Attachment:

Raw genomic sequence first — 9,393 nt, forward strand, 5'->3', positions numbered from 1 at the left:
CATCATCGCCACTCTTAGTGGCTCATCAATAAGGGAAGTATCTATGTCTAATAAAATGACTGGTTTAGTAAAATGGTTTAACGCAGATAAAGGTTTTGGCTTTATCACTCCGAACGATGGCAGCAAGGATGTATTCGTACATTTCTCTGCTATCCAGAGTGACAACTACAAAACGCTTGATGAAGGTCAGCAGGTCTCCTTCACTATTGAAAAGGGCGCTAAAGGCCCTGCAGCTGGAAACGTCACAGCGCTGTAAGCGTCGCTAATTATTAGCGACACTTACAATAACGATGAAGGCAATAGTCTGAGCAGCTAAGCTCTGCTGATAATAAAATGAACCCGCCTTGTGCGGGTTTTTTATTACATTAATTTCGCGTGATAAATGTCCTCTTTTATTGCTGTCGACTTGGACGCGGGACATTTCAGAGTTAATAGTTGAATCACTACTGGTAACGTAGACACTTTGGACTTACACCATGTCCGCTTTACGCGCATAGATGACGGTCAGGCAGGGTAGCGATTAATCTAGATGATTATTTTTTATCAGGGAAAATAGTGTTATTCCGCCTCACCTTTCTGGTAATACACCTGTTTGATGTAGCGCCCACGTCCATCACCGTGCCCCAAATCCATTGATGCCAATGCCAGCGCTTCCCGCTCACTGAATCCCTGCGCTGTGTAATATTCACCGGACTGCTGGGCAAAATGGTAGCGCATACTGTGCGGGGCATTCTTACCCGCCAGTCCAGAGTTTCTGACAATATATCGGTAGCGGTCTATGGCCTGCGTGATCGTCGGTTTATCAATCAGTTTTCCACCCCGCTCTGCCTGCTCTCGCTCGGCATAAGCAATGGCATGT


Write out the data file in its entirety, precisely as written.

Raw genomic sequence first — 9,393 nt, forward strand, 5'->3', positions numbered from 1 at the left:
CATCATCGCCACTCTTAGTGGCTCATCAATAAGGGAAGTATCTATGTCTAATAAAATGACTGGTTTAGTAAAATGGTTTAACGCAGATAAAGGTTTTGGCTTTATCACTCCGAACGATGGCAGCAAGGATGTATTCGTACATTTCTCTGCTATCCAGAGTGACAACTACAAAACGCTTGATGAAGGTCAGCAGGTCTCCTTCACTATTGAAAAGGGCGCTAAAGGCCCTGCAGCTGGAAACGTCACAGCGCTGTAAGCGTCGCTAATTATTAGCGACACTTACAATAACGATGAAGGCAATAGTCTGAGCAGCTAAGCTCTGCTGATAATAAAATGAACCCGCCTTGTGCGGGTTTTTTATTACATTAATTTCGCGTGATAAATGTCCTCTTTTATTGCTGTCGACTTGGACGCGGGACATTTCAGAGTTAATAGTTGAATCACTACTGGTAACGTAGACACTTTGGACTTACACCATGTCCGCTTTACGCGCATAGATGACGGTCAGGCAGGGTAGCGATTAATCTAGATGATTATTTTTTATCAGGGAAAATAGTGTTATTCCGCCTCACCTTTCTGGTAATACACCTGTTTGATGTAGCGCCCACGTCCATCACCGTGCCCCAAATCCATTGATGCCAATGCCAGCGCTTCCCGCTCACTGAATCCCTGCGCTGTGTAATATTCACCGGACTGCTGGGCAAAATGGTAGCGCATACTGTGCGGGGCATTCTTACCCGCCAGTCCAGAGTTTCTGACAATATATCGGTAGCGGTCTATGGCCTGCGTGATCGTCGGTTTATCAATCAGTTTTCCACCCCGCTCTGCCTGCTCTCGCTCGGCATAAGCAATGGCATGT